How to write a Will

A Will is a legal document detailing how you would like your money, belongings and property to be distributed at the time of your death. Unless you have a legally binding Will in place there is no guarantee that your assets will be shared out how you would like.

Whilst it can be appealing to write your own Will, it is easy to make mistakes when drafting, signing and witnessing a Will, which could mean that the Will is invalid. It is important that you seek legal advice when you are writing a Will, especially if there are any complexities. For example, if you have any properties outside the UK, if you own a property with someone who is not your spouse, if you have a business, if you would like to set up a trust, or if you would like to include specific wishes in the will, such as the proposed guardians for your children.

If your Will is straightforward then it is likely that you will only need two appointments with a Solicitor (if you find it difficult to come to the office, we can arrange a home visit instead). If you have more complicated arrangements, then you may need more.

There are four main steps when writing a Will:

Collation of information

The Solicitor will take your information, including:

– Key details, such as your name, address, dates of birth, children’s names and dates of birth;

– Information about your property, assets and belongings and how you would like these shared;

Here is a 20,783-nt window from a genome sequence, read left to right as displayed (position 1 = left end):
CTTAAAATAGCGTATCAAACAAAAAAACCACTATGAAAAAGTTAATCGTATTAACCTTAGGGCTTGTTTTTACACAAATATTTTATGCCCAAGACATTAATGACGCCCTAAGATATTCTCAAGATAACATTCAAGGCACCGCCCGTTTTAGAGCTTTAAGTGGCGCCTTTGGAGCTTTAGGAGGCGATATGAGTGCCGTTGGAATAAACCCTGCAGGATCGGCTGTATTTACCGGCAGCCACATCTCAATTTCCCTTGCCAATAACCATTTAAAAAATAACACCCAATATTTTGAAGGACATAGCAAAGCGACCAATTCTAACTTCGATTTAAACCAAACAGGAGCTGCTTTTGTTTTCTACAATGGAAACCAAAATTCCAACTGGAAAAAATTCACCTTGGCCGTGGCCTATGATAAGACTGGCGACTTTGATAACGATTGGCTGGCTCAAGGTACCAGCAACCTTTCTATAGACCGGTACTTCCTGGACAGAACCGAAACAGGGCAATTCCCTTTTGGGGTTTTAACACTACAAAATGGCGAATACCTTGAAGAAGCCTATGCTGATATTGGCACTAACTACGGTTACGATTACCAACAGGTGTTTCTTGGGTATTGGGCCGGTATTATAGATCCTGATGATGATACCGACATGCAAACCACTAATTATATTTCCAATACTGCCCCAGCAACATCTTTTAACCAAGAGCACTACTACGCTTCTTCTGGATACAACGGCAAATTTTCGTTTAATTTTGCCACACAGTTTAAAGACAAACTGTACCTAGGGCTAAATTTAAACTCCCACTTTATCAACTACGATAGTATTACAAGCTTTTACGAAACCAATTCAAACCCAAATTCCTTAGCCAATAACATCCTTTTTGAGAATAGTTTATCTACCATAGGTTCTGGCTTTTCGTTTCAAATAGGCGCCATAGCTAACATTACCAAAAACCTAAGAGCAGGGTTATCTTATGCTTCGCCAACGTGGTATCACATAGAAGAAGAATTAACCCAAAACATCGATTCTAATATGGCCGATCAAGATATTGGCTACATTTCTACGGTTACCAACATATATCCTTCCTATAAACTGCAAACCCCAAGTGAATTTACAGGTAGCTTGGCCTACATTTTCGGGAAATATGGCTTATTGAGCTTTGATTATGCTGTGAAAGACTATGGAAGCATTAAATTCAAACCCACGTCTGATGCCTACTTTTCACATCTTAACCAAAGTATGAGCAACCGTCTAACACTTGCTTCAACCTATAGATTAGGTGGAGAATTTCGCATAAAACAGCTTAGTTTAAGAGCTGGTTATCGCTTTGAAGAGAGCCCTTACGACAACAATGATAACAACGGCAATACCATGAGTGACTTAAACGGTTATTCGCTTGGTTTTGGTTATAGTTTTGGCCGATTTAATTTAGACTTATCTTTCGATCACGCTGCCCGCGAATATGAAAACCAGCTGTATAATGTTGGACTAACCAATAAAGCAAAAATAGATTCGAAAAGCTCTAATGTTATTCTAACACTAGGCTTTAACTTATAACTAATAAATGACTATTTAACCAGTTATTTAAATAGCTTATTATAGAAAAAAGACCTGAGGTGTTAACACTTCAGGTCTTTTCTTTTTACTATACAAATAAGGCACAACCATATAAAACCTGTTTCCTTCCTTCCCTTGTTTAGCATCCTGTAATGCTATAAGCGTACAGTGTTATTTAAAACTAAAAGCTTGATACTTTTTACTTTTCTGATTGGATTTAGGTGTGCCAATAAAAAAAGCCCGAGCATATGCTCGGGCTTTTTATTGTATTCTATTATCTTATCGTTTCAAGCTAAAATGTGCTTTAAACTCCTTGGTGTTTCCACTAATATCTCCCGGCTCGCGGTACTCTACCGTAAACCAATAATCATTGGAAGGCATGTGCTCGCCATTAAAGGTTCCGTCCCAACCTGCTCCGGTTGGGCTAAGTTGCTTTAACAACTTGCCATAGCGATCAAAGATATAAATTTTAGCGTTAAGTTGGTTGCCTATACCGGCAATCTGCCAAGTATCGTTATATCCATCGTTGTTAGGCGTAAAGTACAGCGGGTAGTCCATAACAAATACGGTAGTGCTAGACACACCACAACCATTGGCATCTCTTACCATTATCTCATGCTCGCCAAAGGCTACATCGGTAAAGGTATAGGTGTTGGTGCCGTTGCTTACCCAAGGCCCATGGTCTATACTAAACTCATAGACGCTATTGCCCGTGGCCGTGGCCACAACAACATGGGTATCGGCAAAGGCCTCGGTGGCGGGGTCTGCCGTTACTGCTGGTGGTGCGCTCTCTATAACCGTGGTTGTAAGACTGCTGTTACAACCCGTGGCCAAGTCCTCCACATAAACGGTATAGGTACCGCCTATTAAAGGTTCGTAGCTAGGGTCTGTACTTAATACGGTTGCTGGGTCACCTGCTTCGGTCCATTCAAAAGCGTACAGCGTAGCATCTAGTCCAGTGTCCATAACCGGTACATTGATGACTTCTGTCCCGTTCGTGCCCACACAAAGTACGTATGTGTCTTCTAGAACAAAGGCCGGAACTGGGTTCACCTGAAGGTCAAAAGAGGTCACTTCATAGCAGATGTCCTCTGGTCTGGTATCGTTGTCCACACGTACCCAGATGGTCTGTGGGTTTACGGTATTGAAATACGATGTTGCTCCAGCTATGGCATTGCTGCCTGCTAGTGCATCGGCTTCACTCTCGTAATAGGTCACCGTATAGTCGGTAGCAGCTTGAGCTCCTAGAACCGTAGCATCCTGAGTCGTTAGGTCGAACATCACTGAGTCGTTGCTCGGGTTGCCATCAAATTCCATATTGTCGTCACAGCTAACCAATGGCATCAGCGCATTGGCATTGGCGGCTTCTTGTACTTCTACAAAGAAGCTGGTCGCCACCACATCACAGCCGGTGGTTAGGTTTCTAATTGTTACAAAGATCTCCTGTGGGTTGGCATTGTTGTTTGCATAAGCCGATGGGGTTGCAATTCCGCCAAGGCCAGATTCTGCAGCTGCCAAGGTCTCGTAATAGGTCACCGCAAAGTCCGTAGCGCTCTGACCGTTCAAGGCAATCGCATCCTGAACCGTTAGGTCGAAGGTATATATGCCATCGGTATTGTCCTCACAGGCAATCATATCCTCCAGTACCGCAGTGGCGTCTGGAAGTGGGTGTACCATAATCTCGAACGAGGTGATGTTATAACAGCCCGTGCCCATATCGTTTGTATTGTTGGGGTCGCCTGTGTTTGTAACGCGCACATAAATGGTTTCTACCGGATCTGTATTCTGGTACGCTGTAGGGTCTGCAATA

– Any special requests or requirements; such as whether you would like to appoint a guardian for your children, and if you would like to leave anything in trust for your children;

– Details of any businesses and what you would like to happen to these businesses;

– What you would like to happen if the people you would like to benefit die before you do;

– Whether you would like your assets to pass to your spouse upon your death or distributed at that point;

– Details of special items such as jewelry or artwork that you would like to pass family members or friends;

– Any charity donations you would like to make;

– Who would you like to be the Executor of the will and carry out these wishes after your death.

Writing the Will

The solicitor will then draft the Will and will send you a copy along with an explanation of the terms of your Will. You can then discuss any changes with the Solicitor and ask the Solicitor to clarify anything you are not sure about.

Signing and Witnessing the Will 

You can either sign your Will at your Solicitors office (two witnesses will be provided by the Solicitors firm) or you can choose to have your Will sent to you at home to sign there. If you choose to sign your Will at home, you will need to organise your own witnesses. If you are unable to attend the office, then your Solicitor can arrange to visit you at home to sign your Will. In these circumstances you will just need to arrange for a friend or neighbour to attend to be your second witness.

Storage of your Will

Once your Will has been correctly signed and dated it needs to be kept in a secure location. Hepburn Delaney do not charge to store Wills in their safe. A copy Will can be provided for you to keep at home. If you prefer, you can store your original Will at home, but we do not recommend this.

Hepburn Delaney have a specialist Wills and Probate department. Get in touch to talk through your requirements; we are here to help.